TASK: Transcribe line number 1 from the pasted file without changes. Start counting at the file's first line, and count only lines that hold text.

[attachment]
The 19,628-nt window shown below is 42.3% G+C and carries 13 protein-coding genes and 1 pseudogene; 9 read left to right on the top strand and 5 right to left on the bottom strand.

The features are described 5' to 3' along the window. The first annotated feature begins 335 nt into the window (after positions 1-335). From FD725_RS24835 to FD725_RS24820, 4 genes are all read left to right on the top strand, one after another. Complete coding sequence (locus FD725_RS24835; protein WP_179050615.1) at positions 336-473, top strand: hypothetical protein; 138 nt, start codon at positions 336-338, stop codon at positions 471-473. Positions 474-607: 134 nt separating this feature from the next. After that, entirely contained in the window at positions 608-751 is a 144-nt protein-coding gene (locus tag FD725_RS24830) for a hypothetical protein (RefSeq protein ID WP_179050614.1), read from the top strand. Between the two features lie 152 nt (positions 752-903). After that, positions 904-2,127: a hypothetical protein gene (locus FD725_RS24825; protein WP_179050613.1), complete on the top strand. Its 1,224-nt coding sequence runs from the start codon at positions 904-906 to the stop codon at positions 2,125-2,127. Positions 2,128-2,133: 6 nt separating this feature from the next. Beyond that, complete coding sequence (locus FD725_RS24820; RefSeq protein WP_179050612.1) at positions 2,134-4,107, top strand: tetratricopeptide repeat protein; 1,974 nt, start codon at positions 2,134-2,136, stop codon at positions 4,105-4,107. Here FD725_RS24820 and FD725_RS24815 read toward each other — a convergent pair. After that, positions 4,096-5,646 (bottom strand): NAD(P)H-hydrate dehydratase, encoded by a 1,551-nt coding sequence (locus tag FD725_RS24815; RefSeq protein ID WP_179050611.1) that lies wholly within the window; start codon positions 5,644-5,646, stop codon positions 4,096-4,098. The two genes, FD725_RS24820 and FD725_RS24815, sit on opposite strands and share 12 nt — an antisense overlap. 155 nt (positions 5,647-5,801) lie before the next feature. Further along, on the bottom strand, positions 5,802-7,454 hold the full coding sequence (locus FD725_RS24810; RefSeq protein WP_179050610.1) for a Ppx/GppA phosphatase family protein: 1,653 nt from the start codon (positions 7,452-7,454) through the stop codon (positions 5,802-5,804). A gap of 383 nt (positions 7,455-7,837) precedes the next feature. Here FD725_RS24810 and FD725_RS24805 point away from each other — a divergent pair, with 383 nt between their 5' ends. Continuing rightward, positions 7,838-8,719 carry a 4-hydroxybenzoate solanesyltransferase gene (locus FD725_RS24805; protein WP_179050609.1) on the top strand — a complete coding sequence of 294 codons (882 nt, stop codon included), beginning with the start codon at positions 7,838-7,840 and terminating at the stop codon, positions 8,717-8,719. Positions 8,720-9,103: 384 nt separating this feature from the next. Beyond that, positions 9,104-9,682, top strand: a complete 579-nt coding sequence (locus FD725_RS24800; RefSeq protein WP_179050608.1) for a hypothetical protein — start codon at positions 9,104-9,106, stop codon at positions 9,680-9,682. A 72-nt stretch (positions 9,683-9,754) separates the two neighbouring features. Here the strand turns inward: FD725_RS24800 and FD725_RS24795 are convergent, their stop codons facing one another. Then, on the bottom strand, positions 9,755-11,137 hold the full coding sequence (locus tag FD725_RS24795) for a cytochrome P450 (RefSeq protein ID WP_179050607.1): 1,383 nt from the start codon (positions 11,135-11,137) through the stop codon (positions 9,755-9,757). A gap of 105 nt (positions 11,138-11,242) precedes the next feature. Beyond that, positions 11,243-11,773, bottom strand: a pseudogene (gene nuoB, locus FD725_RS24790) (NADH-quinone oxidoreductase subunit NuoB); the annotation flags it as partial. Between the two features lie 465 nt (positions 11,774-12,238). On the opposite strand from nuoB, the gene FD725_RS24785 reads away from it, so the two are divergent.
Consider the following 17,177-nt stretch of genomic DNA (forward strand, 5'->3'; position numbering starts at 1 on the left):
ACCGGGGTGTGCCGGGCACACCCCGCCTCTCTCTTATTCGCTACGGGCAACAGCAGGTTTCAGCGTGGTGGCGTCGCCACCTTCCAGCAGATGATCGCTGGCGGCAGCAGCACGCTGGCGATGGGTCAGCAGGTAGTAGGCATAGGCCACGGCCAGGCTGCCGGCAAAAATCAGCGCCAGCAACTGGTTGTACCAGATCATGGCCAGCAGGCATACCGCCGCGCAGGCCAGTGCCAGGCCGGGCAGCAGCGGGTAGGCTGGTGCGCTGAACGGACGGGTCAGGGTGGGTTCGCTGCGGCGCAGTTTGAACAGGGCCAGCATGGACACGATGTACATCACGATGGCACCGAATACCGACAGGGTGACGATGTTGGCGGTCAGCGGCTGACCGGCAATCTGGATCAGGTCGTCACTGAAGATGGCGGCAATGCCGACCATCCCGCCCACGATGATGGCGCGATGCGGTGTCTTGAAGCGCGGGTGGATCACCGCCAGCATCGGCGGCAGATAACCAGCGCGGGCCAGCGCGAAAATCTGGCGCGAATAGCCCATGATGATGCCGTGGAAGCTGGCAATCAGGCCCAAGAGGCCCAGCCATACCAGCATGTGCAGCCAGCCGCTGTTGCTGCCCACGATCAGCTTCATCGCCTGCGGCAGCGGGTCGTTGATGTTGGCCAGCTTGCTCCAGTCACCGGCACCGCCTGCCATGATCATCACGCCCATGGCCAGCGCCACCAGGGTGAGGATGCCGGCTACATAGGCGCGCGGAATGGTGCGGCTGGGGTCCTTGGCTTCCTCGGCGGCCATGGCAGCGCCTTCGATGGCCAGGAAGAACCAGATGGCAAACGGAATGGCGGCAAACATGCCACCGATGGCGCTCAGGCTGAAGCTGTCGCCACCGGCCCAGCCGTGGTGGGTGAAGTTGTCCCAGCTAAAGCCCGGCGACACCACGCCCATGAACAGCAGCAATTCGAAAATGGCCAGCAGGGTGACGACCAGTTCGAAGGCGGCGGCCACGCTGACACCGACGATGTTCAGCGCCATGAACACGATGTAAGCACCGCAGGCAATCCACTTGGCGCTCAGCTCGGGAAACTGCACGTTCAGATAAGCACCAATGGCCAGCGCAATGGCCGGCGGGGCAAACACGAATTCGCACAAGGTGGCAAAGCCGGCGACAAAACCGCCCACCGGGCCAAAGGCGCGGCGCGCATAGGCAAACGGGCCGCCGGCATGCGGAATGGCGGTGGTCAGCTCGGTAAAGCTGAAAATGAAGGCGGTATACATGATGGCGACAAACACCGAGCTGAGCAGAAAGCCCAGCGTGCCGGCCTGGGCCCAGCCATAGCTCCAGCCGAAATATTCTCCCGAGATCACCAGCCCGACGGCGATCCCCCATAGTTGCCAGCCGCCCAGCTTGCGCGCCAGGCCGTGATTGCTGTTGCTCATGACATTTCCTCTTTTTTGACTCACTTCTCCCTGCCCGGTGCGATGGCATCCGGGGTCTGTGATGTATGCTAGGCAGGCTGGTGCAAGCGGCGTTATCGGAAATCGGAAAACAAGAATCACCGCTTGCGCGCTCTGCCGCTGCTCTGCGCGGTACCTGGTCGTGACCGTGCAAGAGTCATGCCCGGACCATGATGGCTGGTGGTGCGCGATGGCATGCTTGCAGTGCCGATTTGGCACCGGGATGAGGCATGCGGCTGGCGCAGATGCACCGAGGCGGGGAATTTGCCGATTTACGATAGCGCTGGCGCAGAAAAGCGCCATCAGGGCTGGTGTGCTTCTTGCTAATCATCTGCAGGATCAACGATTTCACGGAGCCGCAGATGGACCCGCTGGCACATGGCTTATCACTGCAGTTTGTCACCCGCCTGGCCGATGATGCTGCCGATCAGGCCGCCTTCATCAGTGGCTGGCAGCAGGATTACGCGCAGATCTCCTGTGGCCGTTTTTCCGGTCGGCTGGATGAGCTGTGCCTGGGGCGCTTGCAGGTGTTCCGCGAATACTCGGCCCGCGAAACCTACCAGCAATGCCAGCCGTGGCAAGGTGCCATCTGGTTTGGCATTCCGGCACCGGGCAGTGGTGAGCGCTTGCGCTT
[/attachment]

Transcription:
The 19,628-nt window shown below is 42.3% G+C and carries 13 protein-coding genes and 1 pseudogene; 9 read left to right on the top strand and 5 right to left on the bottom strand.